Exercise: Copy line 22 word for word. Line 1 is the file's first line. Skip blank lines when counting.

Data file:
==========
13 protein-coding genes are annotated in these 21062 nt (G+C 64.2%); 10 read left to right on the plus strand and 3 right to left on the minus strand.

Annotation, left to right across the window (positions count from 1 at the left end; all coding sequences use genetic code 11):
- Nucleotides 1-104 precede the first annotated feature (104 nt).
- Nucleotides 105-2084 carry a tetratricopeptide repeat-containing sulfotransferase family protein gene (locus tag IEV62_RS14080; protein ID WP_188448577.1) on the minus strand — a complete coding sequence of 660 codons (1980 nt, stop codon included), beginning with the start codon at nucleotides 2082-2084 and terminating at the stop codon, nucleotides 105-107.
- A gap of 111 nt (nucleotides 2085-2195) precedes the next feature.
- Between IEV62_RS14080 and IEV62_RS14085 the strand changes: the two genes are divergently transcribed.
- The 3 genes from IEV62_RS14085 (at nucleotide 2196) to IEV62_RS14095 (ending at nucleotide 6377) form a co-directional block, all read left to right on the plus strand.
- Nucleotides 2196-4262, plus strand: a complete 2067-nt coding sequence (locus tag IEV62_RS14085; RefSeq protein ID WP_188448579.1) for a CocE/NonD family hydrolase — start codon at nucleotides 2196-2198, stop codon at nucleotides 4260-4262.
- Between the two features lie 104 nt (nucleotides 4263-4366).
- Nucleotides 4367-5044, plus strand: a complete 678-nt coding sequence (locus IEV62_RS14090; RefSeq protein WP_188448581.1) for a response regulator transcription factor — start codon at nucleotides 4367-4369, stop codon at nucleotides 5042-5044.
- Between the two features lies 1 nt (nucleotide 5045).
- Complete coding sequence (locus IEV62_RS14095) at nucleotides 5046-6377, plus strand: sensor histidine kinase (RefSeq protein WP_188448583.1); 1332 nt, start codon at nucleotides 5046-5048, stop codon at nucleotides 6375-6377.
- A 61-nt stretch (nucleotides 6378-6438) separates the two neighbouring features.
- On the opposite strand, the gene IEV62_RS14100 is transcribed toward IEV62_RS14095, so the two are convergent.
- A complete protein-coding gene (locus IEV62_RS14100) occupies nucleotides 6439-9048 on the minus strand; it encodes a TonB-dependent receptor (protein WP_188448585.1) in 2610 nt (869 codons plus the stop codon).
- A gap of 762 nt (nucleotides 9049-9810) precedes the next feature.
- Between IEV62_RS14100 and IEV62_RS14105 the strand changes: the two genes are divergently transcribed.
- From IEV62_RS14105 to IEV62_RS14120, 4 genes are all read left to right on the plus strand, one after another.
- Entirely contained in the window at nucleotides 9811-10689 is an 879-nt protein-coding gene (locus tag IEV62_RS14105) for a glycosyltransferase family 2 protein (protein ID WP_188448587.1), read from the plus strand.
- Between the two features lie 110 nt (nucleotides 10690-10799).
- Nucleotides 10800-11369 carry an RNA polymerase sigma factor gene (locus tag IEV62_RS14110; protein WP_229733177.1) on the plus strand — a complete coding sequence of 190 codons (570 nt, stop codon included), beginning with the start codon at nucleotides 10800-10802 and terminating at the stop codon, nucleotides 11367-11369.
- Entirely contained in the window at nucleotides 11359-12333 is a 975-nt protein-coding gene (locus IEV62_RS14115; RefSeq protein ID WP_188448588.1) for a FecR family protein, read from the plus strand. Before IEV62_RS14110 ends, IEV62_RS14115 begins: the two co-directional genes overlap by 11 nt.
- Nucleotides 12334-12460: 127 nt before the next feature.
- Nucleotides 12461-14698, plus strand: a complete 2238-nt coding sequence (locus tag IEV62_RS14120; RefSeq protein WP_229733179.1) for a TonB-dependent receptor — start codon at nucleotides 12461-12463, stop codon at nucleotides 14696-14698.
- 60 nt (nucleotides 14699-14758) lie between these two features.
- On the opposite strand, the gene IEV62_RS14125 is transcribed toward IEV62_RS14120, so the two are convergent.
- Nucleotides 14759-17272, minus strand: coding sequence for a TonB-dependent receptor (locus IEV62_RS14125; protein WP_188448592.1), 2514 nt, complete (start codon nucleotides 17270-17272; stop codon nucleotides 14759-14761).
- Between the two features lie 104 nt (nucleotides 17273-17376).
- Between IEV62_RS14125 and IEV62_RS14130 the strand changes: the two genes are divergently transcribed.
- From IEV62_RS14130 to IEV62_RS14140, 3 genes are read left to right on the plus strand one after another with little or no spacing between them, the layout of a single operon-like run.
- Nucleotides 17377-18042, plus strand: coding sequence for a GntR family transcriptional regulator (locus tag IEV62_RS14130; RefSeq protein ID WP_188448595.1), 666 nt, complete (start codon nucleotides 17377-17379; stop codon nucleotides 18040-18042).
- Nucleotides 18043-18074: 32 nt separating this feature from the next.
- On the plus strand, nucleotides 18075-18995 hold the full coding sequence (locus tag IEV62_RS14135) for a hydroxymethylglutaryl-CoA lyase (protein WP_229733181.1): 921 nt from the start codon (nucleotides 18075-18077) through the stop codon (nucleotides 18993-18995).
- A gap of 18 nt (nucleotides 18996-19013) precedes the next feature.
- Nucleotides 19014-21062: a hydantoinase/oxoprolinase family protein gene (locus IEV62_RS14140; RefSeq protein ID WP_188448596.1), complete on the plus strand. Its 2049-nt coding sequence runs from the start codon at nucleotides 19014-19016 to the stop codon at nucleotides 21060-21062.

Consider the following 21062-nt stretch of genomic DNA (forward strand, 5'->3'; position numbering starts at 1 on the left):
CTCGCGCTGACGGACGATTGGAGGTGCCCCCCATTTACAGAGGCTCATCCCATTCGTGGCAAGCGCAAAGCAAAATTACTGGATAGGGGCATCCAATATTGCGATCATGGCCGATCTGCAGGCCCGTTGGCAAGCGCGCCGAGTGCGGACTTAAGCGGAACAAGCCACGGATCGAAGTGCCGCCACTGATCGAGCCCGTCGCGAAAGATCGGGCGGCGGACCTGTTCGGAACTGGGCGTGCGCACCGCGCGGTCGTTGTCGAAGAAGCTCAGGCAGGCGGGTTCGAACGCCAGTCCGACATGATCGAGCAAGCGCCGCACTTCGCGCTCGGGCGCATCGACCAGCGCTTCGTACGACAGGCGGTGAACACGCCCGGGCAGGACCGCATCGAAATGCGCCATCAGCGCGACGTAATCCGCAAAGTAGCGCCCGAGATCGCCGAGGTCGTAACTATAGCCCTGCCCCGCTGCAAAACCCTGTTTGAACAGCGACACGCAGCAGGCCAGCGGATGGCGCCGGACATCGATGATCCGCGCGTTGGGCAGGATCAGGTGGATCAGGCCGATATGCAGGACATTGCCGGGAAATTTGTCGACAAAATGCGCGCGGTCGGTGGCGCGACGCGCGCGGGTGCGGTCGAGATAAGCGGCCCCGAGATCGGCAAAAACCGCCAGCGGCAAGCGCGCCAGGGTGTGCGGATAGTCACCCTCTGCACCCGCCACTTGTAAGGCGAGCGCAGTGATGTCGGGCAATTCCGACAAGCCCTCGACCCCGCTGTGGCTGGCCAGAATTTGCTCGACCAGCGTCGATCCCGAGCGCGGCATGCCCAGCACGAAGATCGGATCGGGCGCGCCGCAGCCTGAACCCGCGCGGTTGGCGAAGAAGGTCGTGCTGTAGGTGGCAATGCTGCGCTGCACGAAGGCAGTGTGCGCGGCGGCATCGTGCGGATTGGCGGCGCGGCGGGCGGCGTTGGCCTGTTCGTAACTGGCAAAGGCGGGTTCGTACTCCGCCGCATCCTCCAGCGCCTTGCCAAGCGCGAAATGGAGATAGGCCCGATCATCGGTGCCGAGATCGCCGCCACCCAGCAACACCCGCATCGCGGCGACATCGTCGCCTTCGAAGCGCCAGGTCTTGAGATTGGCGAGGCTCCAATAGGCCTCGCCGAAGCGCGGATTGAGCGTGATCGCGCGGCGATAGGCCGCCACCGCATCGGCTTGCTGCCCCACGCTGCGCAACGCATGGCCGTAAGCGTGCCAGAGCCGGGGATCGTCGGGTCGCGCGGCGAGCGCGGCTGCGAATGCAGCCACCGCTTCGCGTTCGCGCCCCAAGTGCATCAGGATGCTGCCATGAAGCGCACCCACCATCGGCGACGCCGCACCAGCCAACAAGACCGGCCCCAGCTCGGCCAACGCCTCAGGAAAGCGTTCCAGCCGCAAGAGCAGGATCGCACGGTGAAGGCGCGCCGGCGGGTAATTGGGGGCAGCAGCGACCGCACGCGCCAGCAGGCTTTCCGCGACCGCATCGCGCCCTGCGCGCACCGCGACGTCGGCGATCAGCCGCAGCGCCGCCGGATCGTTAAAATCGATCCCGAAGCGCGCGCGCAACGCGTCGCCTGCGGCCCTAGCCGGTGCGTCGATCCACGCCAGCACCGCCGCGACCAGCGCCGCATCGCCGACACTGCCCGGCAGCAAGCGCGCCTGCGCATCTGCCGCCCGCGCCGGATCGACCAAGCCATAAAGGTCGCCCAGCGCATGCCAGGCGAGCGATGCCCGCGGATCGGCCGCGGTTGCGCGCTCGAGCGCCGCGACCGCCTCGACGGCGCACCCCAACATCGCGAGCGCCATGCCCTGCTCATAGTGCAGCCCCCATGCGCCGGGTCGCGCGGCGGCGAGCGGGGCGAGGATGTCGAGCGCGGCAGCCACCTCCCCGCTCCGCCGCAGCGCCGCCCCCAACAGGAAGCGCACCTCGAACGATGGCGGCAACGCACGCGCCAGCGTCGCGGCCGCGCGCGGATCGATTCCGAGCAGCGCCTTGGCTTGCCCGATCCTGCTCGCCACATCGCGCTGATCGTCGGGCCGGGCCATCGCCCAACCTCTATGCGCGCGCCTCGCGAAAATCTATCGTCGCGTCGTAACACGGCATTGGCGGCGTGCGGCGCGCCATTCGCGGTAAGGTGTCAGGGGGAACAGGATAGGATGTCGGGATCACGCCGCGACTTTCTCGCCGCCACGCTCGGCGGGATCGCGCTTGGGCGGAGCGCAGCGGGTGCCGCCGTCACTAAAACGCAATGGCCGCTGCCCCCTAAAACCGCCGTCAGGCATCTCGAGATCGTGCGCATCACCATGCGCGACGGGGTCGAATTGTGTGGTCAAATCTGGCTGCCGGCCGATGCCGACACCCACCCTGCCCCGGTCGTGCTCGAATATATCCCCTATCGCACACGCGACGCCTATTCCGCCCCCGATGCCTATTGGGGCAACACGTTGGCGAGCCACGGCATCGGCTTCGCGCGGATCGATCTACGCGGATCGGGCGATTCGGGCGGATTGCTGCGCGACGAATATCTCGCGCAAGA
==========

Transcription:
- Entirely contained in the window at nucleotides 11359-12333 is a 975-nt protein-coding gene (locus IEV62_RS14115; RefSeq protein ID WP_188448588.1) for a FecR family protein, read from the plus strand. Before IEV62_RS14110 ends, IEV62_RS14115 begins: the two co-directional genes overlap by 11 nt.